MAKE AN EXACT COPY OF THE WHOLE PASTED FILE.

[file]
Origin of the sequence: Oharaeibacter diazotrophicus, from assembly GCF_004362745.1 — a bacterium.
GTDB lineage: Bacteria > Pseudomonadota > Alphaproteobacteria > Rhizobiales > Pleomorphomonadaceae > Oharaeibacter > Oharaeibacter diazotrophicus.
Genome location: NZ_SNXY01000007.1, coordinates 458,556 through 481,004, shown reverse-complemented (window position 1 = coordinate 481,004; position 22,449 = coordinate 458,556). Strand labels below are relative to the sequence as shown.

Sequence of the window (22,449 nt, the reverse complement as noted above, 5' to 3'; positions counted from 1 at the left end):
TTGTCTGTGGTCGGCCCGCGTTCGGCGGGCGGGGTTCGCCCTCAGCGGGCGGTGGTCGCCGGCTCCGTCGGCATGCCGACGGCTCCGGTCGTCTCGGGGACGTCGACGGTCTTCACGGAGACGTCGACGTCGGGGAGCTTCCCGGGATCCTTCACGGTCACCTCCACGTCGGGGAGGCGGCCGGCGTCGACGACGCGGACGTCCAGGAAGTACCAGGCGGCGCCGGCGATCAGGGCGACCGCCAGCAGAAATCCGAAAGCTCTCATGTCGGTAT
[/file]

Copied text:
Origin of the sequence: Oharaeibacter diazotrophicus, from assembly GCF_004362745.1 — a bacterium.
GTDB lineage: Bacteria > Pseudomonadota > Alphaproteobacteria > Rhizobiales > Pleomorphomonadaceae > Oharaeibacter > Oharaeibacter diazotrophicus.
Genome location: NZ_SNXY01000007.1, coordinates 458,556 through 481,004, shown reverse-complemented (window position 1 = coordinate 481,004; position 22,449 = coordinate 458,556). Strand labels below are relative to the sequence as shown.

Sequence of the window (22,449 nt, the reverse complement as noted above, 5' to 3'; positions counted from 1 at the left end):
TTGTCTGTGGTCGGCCCGCGTTCGGCGGGCGGGGTTCGCCCTCAGCGGGCGGTGGTCGCCGGCTCCGTCGGCATGCCGACGGCTCCGGTCGTCTCGGGGACGTCGACGGTCTTCACGGAGACGTCGACGTCGGGGAGCTTCCCGGGATCCTTCACGGTCACCTCCACGTCGGGGAGGCGGCCGGCGTCGACGACGCGGACGTCCAGGAAGTACCAGGCGGCGCCGGCGATCAGGGCGACCGCCAGCAGAAATCCGAAAGCTCTCATGTCGGTAT